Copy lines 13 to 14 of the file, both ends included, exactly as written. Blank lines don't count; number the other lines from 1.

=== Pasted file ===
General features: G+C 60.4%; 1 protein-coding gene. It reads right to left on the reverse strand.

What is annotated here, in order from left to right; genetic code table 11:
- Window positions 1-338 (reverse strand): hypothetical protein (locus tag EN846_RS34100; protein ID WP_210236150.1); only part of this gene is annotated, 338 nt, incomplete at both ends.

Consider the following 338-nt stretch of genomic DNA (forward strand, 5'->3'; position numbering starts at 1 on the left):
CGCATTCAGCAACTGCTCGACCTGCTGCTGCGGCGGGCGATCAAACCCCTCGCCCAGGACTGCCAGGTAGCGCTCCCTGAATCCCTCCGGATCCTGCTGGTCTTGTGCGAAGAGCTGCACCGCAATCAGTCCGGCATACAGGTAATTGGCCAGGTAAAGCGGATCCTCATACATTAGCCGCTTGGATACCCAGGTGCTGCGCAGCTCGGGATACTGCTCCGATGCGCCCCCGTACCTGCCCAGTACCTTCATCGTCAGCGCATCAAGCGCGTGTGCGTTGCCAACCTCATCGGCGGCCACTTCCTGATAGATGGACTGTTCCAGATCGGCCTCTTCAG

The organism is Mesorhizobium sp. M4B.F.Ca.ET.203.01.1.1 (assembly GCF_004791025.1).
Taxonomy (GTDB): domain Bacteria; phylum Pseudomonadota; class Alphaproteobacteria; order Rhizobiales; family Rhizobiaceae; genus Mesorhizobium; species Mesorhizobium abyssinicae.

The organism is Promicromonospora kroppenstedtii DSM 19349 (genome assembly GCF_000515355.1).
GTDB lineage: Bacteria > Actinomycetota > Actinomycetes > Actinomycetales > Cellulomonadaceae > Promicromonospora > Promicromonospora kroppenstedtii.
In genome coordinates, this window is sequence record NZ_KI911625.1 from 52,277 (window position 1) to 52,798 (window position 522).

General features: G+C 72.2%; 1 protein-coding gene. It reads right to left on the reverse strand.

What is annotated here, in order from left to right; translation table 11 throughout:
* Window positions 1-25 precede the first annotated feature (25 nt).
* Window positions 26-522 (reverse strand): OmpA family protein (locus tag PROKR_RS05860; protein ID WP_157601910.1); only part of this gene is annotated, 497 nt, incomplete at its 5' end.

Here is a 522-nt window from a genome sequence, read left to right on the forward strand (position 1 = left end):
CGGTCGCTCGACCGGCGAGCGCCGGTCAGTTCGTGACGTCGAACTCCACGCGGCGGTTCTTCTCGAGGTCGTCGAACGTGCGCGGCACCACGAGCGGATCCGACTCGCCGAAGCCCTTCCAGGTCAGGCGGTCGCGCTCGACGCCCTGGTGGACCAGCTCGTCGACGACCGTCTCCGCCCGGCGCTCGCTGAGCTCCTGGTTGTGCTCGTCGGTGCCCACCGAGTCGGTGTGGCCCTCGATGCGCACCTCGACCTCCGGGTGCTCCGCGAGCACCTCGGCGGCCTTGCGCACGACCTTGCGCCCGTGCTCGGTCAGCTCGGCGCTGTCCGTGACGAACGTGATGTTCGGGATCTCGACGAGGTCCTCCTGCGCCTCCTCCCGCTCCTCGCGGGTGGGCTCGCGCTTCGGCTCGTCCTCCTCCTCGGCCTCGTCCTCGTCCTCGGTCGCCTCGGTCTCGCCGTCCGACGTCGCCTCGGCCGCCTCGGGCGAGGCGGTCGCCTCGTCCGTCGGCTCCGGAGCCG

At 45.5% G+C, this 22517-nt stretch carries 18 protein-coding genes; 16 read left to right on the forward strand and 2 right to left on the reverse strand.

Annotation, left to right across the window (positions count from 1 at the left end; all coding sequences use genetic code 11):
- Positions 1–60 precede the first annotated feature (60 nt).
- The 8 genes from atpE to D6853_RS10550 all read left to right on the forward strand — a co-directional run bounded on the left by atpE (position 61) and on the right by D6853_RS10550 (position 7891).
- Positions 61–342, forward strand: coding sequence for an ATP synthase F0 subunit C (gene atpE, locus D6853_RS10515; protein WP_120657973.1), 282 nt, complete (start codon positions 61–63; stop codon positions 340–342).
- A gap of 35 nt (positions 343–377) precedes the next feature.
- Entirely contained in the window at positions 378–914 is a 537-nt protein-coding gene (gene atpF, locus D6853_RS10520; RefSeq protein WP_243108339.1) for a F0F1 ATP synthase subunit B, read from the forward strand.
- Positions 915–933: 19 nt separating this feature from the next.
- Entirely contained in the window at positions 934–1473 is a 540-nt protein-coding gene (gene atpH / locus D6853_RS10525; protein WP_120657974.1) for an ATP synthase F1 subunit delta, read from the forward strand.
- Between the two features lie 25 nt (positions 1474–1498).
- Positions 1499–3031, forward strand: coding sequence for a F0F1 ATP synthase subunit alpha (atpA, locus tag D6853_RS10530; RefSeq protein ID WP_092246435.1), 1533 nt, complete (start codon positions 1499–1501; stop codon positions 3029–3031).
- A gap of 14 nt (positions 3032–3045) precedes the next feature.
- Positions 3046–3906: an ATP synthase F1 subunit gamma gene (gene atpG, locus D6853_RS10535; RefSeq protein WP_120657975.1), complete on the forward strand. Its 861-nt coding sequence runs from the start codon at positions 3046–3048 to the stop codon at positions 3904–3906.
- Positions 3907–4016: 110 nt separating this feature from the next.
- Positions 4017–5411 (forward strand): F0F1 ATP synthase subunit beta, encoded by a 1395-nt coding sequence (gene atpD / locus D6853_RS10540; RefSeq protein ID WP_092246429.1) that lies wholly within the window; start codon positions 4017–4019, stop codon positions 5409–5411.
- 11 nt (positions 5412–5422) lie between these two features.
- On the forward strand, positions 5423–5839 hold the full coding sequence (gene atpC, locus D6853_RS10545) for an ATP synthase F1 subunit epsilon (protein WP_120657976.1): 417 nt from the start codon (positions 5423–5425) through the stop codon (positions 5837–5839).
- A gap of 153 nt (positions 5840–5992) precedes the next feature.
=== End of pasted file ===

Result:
* Window positions 1-25 precede the first annotated feature (25 nt).
* Window positions 26-522 (reverse strand): OmpA family protein (locus tag PROKR_RS05860; protein ID WP_157601910.1); only part of this gene is annotated, 497 nt, incomplete at its 5' end.